The late Mathias Weber was known throughout Southern Illinois as one of the most famous fighters in the state. He was trained in the German army and loved war for its own sake. His was a bold and venturesome spirit, and his life was replete with experiences from which the man of average courage would shrink. Not so Mathias Weber. He was born December 4, 1828, in Baden, Germany, and was the son of John Weber. When he was nineteen years old Mathias Weber immigrated to the United States, arriving in Boston in 1847, going thence to New York. He volunteered as a soldier in the Mexican war almost immediately, and fought through that war with General Scott and General Taylor. He was one of the aides who gave chase and captured Santa Ana 's wooden leg, which is now to be seen in Springfield, Illinois. After the war he served for a time at the Woolwich Arsenal in Boston, Massachusetts, thus finishing out his term of enlistment. He then came west to Pittsburg, where he followed tue trade he had learned in Germany, that of a machinist and blacksmith. With regard to his training in Germany, let it be said that he attended school until he reached the age of thirteen years, after which he took a special course in scientific mechanics. In Pittsburg he found work in the Hamilton Plow Shops, and was in the ordnance department for two
years. In 1849 Mr. Weber joined the throng of gold seekers and made his way to California, locating in a spot in Sutter county, fifty miles from San Jose, then the nearest postoffice. He remained there one year and returned to Pittsburg, making the trip by way of South America and crossing the Andes. He took ship at Rio Janeiro for New York. When he returned to Pittsburg he married Mary Kayler, and in the latter part of 1854 journeyed down the Ohio river to Evansville, thence to West Salem, where he located. He was accompanied by Mike and George Kayler, and when they first saw West Salem the public square, which is now a beautiful park, was not more than a brush filled clearing. The population of the village at that time numbered about twenty persons. He bought a farm and settled down, but the death of his wife caused him to give up his interests there, and he returned to Pittsburg. Soon thereafter his love of adventure and the discontent brought about by the breaking up of his pleasant home caused him to make another trip to the west, locating this time in Pike's Peak, Colorado, and making the trip with an ox team. He remained in the gold fields of. that region for about two years, in which time he panned out $5,000 in gold nuggets. Once more he made his way back to Pittsburg, and after three months he found himself started for Edwards county and his farm near West Salem. There he married Mary Elizabeth Ely, the daughter of Samuel Ely, a pioneer settler of this region. He settled on his farm again and there lived quietly and industriously, improving his farm and becoming established in the community, until, with the breaking out of the Civil war in 1861, the old fighting spirit was up in arms~ again, and when President Lincoln called for volunteers, Mathias Weber was one of the first to respond. He bought a horse from Mike Baruheart, paying for it $240 in gold, and enlisted in the Seventh Illinois Cavalry. The company formed at the old District Fair Grounds at Grayville and marched to Camp Butler at Springfield, and on to Cairo. They fought at Chickamauga, Lookout Mountain, Shiloh, Missionary Ridge and Vicksburg. He was with Garrison on his raid and for sixteen days never rested, finishing with Sherman's march to the sea. His regiment was sent from Savannah westward on the chase after Johnston and his army and was present at the surrender of General Pemberton on July 4. He was then made commissary sergeant, in which capacity he served until the close of the war. When his company was mustered out at Springfield Mr. Weber was held there for two months and was given up as lost by his friends, and was so reported by returning soldiers; but he arrived at his cabin home in West Salem in the summer of 1865, and once more assumed the duties of a civilian. He gave himself up strenuously to the task of cleaning up his farm nad making it a creditable possession, and prospered in a measure consistent with his efforts. His original tract of two hundred and forty acres he cleared and improved, and increased his holding until he became the owner of five hundred acres of valuable farm lands. Here he lived and reared his family, passing away on the farm home which had represented the scene of his activities for so many years. His wife still survives him, and still makes her home at the old place. Ten children were born to them, all of whom are living but one, who died in infancy. They include: John, Jr., a wealthy live stock grower, who lives on the old Ely farm; Dr. T. C. Weber, of West Salem; Philip Mathias Weber, a prosperous farmer of Edwards county; Hillard L., located in Seattle, Washington, where he is engaged in the contracting and real estate business; Dr. William C. Weber, who is associated in practice with his brother, Dr. T. C., and who graduated from Barnes University of St. Louis, Missouri, on June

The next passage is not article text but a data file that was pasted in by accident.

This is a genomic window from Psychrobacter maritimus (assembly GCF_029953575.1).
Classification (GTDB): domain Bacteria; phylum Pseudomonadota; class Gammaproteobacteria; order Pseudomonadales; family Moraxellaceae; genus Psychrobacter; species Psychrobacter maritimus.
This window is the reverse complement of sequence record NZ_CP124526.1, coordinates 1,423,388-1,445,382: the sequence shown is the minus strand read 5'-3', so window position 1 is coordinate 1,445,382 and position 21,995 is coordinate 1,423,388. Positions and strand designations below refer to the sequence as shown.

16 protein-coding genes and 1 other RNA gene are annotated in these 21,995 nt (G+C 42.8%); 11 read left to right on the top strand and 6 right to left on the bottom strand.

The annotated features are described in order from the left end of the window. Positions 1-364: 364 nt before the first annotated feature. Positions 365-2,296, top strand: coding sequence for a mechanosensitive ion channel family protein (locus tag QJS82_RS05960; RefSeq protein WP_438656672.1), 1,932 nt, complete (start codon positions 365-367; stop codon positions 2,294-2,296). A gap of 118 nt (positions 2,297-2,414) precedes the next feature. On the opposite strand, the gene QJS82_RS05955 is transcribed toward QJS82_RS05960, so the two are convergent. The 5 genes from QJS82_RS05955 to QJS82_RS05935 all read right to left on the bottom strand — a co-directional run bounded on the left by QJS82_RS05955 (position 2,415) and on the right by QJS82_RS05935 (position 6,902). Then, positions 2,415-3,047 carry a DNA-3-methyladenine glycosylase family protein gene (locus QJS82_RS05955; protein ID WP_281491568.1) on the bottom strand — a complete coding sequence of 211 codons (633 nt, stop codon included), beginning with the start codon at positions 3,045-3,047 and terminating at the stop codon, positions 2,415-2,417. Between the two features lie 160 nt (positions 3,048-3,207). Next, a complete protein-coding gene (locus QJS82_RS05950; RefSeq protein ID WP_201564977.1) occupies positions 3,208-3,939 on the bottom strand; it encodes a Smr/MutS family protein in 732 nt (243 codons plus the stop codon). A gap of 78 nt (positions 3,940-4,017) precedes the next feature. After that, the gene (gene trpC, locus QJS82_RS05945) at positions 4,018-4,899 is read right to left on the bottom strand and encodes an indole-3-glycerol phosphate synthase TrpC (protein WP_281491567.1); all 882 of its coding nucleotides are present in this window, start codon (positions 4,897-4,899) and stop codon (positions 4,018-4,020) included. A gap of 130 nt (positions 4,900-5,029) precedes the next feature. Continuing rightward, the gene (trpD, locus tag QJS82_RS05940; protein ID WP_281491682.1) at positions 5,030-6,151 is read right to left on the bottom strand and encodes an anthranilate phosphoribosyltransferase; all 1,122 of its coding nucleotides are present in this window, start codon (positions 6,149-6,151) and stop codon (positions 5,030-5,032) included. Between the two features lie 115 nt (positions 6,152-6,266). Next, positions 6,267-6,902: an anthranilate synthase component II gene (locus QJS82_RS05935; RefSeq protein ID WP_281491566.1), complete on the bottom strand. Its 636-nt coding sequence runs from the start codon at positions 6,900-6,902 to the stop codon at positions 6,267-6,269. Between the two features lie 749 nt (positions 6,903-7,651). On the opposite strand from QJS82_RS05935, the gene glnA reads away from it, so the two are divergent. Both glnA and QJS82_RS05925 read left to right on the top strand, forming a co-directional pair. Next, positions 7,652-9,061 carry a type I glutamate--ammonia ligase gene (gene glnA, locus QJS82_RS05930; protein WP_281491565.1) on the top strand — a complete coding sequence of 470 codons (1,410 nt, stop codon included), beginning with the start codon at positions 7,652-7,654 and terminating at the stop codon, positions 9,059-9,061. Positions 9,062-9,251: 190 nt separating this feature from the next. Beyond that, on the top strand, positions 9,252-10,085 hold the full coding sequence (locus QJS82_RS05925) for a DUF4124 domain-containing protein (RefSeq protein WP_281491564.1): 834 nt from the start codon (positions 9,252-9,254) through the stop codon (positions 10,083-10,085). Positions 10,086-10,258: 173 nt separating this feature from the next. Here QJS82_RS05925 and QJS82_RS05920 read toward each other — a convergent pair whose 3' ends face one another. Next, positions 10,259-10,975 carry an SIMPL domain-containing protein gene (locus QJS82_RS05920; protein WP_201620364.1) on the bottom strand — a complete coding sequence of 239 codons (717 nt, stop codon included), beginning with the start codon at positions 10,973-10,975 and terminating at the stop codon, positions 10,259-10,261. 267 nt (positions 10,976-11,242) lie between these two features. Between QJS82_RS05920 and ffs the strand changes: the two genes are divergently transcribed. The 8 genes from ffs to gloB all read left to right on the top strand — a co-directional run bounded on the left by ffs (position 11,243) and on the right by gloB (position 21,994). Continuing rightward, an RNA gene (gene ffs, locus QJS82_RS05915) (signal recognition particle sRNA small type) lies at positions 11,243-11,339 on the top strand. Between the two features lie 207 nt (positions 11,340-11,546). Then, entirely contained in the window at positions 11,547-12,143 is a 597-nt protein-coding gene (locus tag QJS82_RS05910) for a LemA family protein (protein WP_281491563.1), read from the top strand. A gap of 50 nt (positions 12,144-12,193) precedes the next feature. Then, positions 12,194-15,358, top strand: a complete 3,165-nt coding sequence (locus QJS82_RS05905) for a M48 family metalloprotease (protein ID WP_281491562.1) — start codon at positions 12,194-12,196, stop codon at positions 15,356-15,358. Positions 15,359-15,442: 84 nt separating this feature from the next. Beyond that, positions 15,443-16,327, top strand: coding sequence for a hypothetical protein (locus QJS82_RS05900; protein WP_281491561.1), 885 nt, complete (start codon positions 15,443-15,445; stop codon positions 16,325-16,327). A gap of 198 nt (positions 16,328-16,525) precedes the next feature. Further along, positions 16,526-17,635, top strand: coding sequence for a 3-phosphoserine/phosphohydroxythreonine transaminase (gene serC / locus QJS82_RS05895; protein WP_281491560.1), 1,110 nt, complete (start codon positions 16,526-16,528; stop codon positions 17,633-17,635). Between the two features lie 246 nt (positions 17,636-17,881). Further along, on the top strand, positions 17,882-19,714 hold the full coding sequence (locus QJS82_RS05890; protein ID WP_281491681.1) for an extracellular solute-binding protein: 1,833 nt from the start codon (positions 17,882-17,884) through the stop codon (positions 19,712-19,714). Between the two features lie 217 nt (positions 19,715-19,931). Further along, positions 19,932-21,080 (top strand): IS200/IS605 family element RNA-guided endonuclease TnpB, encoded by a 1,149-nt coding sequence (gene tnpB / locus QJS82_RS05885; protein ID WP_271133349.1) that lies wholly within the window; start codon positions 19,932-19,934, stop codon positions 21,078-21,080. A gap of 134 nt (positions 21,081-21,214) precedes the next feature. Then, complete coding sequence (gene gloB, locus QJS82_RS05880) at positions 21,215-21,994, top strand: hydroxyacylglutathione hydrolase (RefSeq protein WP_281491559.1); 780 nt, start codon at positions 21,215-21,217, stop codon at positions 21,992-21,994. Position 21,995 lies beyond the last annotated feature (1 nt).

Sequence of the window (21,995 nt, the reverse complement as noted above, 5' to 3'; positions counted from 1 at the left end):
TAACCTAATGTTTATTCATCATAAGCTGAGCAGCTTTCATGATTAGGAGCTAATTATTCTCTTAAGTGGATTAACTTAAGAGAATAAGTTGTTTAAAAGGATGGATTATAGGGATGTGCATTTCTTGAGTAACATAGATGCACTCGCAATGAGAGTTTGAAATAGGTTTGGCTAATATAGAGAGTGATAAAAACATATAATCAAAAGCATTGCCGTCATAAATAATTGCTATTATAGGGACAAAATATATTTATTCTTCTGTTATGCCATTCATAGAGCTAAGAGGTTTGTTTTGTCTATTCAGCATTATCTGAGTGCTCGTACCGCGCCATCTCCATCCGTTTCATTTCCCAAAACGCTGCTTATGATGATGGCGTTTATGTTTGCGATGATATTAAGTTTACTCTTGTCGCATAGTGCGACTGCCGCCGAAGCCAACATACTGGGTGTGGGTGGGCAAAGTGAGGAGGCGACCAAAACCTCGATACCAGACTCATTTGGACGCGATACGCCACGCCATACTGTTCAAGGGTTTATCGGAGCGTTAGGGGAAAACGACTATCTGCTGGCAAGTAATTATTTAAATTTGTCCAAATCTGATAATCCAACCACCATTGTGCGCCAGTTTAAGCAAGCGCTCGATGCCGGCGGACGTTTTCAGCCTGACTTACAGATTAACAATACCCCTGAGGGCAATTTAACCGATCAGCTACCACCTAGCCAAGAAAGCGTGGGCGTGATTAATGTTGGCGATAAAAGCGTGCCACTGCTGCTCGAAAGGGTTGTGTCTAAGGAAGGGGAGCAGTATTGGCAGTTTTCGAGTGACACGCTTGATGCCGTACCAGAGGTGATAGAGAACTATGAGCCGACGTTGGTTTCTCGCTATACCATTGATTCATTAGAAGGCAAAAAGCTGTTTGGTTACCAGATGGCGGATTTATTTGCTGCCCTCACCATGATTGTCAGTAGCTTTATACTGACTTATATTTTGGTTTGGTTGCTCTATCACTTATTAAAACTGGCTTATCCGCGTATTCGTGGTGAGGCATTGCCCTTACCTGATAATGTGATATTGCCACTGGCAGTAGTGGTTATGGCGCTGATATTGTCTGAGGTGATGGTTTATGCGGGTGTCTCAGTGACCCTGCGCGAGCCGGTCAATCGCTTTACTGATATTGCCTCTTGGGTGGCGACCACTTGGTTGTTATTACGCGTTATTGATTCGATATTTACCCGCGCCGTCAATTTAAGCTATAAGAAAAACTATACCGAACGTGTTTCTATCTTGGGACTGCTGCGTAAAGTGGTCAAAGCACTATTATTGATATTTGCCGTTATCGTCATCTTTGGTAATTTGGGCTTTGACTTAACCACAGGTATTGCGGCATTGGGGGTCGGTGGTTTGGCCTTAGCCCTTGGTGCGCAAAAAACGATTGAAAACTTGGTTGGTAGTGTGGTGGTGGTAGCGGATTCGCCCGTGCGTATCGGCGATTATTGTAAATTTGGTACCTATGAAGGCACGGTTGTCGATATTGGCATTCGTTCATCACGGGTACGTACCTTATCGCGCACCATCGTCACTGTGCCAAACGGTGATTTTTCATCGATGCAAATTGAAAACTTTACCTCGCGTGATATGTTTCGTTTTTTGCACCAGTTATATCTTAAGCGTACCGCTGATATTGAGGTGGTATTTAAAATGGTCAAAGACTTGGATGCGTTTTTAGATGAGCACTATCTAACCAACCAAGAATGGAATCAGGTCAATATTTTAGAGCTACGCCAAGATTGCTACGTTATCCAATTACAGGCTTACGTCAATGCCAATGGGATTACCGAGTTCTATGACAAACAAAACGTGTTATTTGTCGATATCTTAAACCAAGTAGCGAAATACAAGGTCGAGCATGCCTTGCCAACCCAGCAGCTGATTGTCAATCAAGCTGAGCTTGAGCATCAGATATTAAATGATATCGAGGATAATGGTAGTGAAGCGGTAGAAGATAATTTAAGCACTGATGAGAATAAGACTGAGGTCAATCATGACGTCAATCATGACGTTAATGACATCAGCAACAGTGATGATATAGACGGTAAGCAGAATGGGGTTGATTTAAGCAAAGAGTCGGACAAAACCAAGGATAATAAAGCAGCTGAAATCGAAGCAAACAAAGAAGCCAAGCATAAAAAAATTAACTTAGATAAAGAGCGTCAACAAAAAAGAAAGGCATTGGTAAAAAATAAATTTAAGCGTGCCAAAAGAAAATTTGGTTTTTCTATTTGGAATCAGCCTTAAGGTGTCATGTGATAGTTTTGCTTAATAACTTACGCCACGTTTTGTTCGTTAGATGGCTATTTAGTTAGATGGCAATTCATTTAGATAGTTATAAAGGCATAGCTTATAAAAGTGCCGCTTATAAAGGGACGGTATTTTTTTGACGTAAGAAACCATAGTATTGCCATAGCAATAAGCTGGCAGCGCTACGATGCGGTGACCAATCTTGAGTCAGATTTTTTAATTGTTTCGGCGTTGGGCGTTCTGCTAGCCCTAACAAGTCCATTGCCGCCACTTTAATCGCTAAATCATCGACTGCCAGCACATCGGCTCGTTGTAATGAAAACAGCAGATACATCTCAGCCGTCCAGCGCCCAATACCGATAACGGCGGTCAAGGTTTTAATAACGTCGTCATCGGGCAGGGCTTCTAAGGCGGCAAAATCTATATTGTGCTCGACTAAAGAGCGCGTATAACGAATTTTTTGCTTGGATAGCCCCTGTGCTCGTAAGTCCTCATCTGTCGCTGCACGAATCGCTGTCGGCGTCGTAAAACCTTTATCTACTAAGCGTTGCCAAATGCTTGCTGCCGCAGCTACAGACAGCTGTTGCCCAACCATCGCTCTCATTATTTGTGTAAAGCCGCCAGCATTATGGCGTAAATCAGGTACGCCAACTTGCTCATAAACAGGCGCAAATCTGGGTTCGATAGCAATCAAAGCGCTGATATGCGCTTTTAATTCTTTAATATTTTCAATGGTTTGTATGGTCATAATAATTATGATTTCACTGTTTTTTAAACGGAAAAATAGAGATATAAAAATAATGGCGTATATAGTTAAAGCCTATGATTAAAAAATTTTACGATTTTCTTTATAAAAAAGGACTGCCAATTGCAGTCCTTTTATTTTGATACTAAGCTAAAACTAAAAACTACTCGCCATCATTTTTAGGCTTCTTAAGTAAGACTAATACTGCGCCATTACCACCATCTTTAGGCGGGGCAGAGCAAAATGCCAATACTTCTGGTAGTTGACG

16, 1910, after which he engaged in practice with his brother; Rachel, married to a Mr. Kortge, and lives near West Salem on a large farm; Sarah lives at home with her mother on the old home farm; Mrs. Rebecca Schultz, who lives on a large stock farm near West Salem; and Stella is the wife of Dr. Frank Leslie, of Carmi, Illinois.